There are many statistics that prove the notion that the past half century has seen a major dumbing down in Western politics, such as the reduction in average sound bite length for US presidential candidates from over forty seconds in the late 1960s to barely seven seconds today. It's quite easy to suggest that politicians are simply following mainstream societal trends, but such lack of substance only serves to further distance politics from science, since the latter rarely offers straightforward yes/no answers, especially in cutting-edge research.
One rather bizarre example of how little science can mean in mainstream politics can be seen in President Reagan's reliance for key policy decisions during most of his term in office on astrologer Joan Quigley. Whilst it is easy to mock the far right wing (and Reagan himself looks increasingly liberal by the standards of the Tea Party), those on the left could be equally guilty of paying short shrift to science, especially if there isn't an immediately obvious benefit to society. A combination of relativism and overdosing on political correctness make for difficulties in proclaiming judgement values: if everyone deserves an equal opportunity to air their own pet theory as to how the universe works, then science appears as just another set of beliefs.
If we look back further than the Reagan administration, how well do scientifically-inclined American Presidents fare up? Here's a brief examination of those with scientific leanings:
- Thomas Jefferson made contributions to palaeontology and agricultural technology but perhaps more importantly promoted science as essential to national wealth. However, he was still very much man of his time, maintaining conventional Christian beliefs that sometimes overrode his scientific sensibility, including those that questioned the Biblical timescale.
- Theodore Roosevelt is well known for what would today be called sustainable development, creating national parks and wildlife refuges at the same time as promoting a balanced exploitation of natural resources. He went on expeditions to Brazil and Africa, ostensibly to find specimens for the Smithsonian National Museum of Natural History, although the results appear more akin to the curious modern phenomenon of scientific whaling (in other words, somewhat lacking in the conservation stakes). Roosevelt also considered a "thorough knowledge of the Bible...worth more than a college education".
- Jimmy Carter gained a Bachelor of Science degree and later majored in reactor technology and nuclear physics whilst maintaining a conventional Christian faith. During the energy crisis of the late 1970s he seemingly promoted alternative energy, most famously having solar panels installed on the White House roof. However, in some ways he resembled Nineteenth Century Anglican scientists such as the Dean of Westminster William Buckland, particularly in his looking for the proof of God's existence in nature.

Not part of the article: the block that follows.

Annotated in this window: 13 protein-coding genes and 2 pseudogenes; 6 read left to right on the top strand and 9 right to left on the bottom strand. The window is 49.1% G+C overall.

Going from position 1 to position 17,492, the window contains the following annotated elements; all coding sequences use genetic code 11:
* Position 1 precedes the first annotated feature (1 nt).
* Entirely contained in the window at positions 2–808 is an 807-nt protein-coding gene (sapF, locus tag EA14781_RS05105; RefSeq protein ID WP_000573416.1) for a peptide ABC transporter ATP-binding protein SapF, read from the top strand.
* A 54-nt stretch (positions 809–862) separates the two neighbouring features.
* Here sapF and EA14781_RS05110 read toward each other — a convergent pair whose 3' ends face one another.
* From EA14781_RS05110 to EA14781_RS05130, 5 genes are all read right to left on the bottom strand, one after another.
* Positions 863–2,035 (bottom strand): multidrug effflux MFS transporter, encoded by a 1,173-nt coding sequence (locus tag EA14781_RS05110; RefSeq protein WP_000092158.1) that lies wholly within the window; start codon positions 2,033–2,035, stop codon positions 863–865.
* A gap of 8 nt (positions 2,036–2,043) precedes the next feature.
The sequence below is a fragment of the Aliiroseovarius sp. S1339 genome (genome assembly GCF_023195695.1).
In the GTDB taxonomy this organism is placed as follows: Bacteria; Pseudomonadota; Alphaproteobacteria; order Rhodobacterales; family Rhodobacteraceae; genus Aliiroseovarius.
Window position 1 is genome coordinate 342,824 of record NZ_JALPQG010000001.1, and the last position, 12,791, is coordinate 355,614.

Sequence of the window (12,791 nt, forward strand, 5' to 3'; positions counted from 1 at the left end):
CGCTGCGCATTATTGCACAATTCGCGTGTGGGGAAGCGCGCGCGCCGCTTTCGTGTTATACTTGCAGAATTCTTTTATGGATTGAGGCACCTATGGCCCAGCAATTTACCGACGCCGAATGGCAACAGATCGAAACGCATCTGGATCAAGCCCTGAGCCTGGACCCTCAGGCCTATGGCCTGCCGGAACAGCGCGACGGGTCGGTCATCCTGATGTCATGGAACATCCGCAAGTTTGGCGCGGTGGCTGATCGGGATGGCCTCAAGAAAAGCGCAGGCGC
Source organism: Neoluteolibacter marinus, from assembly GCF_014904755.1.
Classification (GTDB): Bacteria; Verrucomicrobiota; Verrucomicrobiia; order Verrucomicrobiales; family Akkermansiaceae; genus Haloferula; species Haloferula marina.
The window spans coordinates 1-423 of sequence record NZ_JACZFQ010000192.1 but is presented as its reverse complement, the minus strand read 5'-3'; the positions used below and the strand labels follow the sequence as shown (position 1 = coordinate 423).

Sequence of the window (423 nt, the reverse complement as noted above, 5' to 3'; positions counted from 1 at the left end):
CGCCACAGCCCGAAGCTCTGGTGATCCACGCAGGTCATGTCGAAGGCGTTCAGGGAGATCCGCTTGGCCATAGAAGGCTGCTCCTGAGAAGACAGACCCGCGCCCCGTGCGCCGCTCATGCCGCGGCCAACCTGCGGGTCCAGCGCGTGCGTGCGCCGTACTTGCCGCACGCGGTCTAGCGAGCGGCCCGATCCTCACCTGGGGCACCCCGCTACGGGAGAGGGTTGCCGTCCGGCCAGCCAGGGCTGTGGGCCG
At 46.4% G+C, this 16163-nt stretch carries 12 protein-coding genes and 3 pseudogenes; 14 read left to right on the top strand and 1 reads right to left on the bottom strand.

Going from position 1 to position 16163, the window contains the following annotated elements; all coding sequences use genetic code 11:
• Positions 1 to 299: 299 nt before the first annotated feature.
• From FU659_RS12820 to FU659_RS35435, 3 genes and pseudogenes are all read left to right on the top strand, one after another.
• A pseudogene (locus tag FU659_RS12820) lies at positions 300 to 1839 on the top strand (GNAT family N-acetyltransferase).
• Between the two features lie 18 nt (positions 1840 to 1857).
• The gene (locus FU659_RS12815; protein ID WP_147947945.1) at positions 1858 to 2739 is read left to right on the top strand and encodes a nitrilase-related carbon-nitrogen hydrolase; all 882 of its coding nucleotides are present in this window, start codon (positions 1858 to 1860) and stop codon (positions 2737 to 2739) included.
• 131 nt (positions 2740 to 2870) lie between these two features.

- An example from the other side of the Atlantic can be seen in Margaret Thatcher, British Prime Minister from 1979 to 1990, who trained in chemistry under the Nobel laureate Dorothy Hodgkin. Despite her right-wing, monetarist policies (incidentally the political antithesis of Hodgkin), Thatcher has been acclaimed as an active environmentalist: her late 1980s speeches supported action to combat climate change; policies to rapidly phase out CFCs; and the promotion of sustainable development. Yet commentators have viewed Thatcher's concerns for cost-benefit analysis as taking precedence over science, with blue sky thinking getting scant attention. At a practical level, in 1987 she sold the Plant Breeding Institute at Cambridge to Unilever, which has been deemed detrimental in the long-term to British public science.
From looking at the above examples, it doesn't appear that scientifically-trained national leaders have substantially improved science's output or public opinion and have on occasion been quite detrimental. The late Stephen Schneider, author of various reports for the Intergovernmental Panel on Climate Change (IPCC), stated that since is up to governments (and to some extent the general public as well) to formulate policy rather than scientists, the former need to understand not just the data, but how to interpret it. In the UK, the Department for Business, Innovation and Skills recently launched a public consultation over spending plans for the research infrastructure of the next five years. But scientific endeavours require a certain level of knowledge and that least common of commodities, critical thinking. Science just doesn't adhere to the simple black versus white mentality so beloved of Hollywood.
This is where scientifically-literate politicians hopefully come into their own, being able to accurately represent to the electorate such difficult material as probability statistics, as well as understanding risks and benefits themselves. If anything, science will only fare better if the majority of politicians have a more thorough science education, rather than just relying on the occasional professionally-trained key statesperson. But therein lies an obvious catch-22: how to persuade politicians to invest more funds in science education? I suppose it starts with us voters...